In what may have been his final Triple-A start, Noah Syndergaard turned in a dominant performance for Triple-A Las Vegas on Wednesday night.
Syndergaard’s final line was impressive, but doesn’t come close to doing his performance justice.
Overall, Syndergaard allowed one run on seven hits in 6 2/3 innings pitched. He walked one, hit a batter, and struck out nine. Syndergaard threw 110 pitches (80 for strikes).
Digging deeper into Syndergaard’s line, it should be pointed out that the only run that came across against him came one batter after Anthony Seratelli was unable to catch a rather routine fly ball in center field.
If you forget the terrific line and focus simply on how Syndergaard looked, you’d realize you were watching a special pitcher who is clearly ready to take the next step.
Throughout his start, Syndergaard worked ahead in the count to pretty much every batter, worked quickly, mixed in all of his pitches, and held his velocity right up to his last batter.
Using a fastball that was reaching 99 MPH and his devastating curve, Syndergaaard struck out the side in the sixth inning. He was still sitting at 99 MPH in the seventh, but was removed after hitting a batter with two outs and a runner on second.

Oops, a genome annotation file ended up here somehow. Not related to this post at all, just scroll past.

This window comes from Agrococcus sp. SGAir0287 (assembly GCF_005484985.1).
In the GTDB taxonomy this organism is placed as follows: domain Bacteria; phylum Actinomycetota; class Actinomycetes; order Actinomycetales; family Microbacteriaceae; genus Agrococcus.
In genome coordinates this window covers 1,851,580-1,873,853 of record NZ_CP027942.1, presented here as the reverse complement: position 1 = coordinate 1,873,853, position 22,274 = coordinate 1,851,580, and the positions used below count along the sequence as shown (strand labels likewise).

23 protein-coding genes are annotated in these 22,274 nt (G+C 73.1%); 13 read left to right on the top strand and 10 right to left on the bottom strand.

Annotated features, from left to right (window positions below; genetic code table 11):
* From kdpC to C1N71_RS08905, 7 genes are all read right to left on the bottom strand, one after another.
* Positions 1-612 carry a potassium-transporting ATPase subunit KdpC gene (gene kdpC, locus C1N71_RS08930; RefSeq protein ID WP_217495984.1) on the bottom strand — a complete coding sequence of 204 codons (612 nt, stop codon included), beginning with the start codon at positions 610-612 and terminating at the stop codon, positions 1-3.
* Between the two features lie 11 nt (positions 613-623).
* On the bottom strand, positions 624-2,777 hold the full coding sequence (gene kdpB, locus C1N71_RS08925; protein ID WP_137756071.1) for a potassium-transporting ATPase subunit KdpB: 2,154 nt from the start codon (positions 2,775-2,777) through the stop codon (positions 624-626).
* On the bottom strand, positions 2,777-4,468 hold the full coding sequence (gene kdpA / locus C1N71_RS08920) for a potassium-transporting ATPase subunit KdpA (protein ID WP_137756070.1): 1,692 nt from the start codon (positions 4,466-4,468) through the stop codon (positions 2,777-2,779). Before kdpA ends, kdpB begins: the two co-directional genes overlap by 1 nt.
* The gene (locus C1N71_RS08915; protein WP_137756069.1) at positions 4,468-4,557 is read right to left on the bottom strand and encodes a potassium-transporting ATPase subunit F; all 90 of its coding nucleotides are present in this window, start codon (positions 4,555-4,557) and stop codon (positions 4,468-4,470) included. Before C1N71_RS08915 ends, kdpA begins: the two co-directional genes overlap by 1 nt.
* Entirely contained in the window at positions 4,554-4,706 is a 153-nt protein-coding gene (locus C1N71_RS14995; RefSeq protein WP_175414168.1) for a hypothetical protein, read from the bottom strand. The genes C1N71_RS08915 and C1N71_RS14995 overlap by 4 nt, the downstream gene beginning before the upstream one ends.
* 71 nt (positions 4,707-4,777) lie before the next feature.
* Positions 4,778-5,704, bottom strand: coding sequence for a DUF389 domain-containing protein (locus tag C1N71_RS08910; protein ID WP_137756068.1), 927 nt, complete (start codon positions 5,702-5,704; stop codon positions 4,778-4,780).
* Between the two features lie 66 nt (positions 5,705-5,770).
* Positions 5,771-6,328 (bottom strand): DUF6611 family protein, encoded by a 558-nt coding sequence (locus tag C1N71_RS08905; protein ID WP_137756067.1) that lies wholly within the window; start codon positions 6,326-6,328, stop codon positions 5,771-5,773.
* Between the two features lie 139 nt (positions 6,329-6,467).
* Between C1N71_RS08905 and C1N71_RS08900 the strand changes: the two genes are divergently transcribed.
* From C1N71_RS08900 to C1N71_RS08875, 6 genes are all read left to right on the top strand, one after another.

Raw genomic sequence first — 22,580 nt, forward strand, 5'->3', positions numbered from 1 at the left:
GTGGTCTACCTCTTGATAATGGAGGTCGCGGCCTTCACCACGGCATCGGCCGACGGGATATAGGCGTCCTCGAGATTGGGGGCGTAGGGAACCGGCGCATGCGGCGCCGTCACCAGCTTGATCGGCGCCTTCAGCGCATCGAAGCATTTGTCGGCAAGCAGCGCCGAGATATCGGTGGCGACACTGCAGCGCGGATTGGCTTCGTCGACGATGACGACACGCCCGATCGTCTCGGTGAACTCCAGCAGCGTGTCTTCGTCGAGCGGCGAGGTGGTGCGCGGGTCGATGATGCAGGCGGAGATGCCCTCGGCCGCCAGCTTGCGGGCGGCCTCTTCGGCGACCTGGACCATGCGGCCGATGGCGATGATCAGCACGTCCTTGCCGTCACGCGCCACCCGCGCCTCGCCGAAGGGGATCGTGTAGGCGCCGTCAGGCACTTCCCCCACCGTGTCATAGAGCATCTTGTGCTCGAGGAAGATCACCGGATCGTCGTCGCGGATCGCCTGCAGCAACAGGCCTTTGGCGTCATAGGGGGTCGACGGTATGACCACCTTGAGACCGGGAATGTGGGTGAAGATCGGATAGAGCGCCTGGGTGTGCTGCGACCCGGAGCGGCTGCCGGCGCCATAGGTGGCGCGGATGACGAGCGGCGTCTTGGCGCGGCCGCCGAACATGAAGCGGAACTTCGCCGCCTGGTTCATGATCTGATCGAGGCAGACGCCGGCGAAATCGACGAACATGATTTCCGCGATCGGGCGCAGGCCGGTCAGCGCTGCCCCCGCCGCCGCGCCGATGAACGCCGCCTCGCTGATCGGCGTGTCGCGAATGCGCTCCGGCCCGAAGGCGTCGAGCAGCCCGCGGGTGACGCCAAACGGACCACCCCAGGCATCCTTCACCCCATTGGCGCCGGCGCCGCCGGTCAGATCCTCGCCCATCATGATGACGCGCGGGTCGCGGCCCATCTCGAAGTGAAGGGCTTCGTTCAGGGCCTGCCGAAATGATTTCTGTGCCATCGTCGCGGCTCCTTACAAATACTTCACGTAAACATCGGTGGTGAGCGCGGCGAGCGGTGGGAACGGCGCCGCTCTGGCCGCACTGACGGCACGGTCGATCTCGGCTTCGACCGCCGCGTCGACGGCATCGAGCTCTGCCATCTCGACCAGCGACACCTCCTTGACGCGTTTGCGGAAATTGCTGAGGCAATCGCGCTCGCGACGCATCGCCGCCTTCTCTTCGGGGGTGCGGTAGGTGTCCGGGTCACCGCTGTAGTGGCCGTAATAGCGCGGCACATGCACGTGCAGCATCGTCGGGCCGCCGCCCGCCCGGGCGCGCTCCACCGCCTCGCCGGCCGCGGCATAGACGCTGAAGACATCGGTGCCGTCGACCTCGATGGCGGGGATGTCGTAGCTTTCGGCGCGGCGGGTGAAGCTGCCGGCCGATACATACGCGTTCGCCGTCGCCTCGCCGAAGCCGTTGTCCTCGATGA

Syndergaard appeared angry with the fact that he wasn’t allowed to finish the seventh. Not angry at anyone in particular, just the circumstance. Frankly, that’s a great thing to see.
Syndergaard was ready before Wednesday night’s start, and all he did over his 6 2/3 innings of dominance was hammer that fact home.
The Mets are reportedly still debating whether or not to call Syndergaard up, but the decision isn’t a tough one. Syndergaard likely has three starts left in 2014, and they should be with the Mets.